In the coming months, the Supreme Court will consider—again—whether UT Austin’s use of racial preferences in undergraduate admissions decisions violates the Equal Protection Clause of the Fourteenth Amendment. In 2013, the Supreme Court ruled that the Fifth Circuit Court of Appeals had failed to apply strict scrutiny in affirming UT Austin’s admissions policy, thus vacating the Fifth Circuit’s original decision and sending the case back down. In the following year, the Fifth Circuit re-affirmed the university’s admissions practices, which was again appealed, and in June of 2015 the Supreme Court announced that they would once agains hear Abigail Fisher’s challenge in Fisher v University of Texas Austin, which is now scheduled for the coming December.
As with the original hearing, there is the possibility that the pending decision will make it more difficult for universities to justify using race as a factor in admissions. Many fear that preventing universities from considering race in college admissions will drastically reduce diversity on college campuses. But universities in some states that have already banned affirmative action are using an alternative way of achieving diversity—extending preferences to students with disadvantaged economic backgrounds.
California, for example, started implementing non-race-based methods of increasing on-campus diversity in the late 1990s. Kate Antonovics and I investigated whether admissions criteria changed as a result, and we found selective universities in the University of California system increased the preference given to both low-income students and students who were the first in their family to attend college. These types of preferences are less likely to run afoul of the courts and popular opinion. They also have the side effect of boosting diversity since racial minorities are disproportionately more likely to come from disadvantaged backgrounds.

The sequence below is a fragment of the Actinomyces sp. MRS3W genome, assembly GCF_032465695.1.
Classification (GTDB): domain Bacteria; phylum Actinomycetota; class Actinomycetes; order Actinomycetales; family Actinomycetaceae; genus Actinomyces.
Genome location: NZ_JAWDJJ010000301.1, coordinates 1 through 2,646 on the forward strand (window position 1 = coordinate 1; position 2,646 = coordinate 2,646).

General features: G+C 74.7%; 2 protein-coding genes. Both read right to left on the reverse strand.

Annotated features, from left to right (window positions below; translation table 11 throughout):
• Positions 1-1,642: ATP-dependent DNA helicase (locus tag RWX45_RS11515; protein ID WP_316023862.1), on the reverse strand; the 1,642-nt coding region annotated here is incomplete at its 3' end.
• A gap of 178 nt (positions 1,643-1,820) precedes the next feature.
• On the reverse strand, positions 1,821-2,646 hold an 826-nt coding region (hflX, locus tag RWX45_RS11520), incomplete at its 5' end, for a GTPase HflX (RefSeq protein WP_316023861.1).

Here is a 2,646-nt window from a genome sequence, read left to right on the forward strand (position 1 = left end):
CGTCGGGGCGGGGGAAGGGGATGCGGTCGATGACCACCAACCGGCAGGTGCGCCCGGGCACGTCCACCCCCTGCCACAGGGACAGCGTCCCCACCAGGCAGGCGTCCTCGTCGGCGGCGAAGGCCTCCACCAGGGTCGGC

Giving preferences to socioeconomically disadvantaged students, however, does not fully restore the loss of racial diversity associated with ending affirmative action. In our study, we found about 20 percent of the loss in minority admissions rates at Berkeley and 30 percent at UCLA were offset by changes in the admissions process. Even so, opening the doors to more students from working class families could increase college diversity in other important ways, such as adding students from areas that previously did not send students to top universities.
Class-based preferences may be a more sustainable solution than affirmative action
Eight states, representing 29 percent of U.S. high school students, have already banned affirmative action in college admissions. Six have done so through statewide votes. The current case is the fourth case challenging racial preferences in higher education to reach the Supreme Court since 2003, with several additional cases contesting topics such as racial preferences in K-12 public school assignment and statewide affirmative action bans.
Fears that the nationwide end to affirmative action would drastically reduce the number of minority students attending college are unfounded. My own research shows that while minority enrollment at the most selective public universities has fallen in states that have banned affirmative action, minority enrollment across all campuses in those states has stayed the same. Thus, affirmative action bans primarily shift minority student enrollment from more selective to less selective public universities while not reducing total enrollment.
To ensure racial diversity in our selective universities, nothing beats race-based preferences in admissions. Nothing else gives universities more freedom in shaping their incoming classes. But as that option loses its political luster, public support, and, perhaps, legal viability (as it has in many states), other pathways may broaden access to selective universities for students from disadvantaged backgrounds. In many cases, this approach may kill two birds with one stone, promoting both racial and economic diversity.
The Brown Center Chalkboard launched in January 2013 as a weekly series of new analyses of policy, research, and practice relevant to U.S. education.
In July 2015, the Chalkboard was re-launched as a Brookings blog in order to offer more frequent, timely, and diverse content. Contributors to both the original paper series and current blog are committed to bringing evidence to bear on the debates around education policy in America.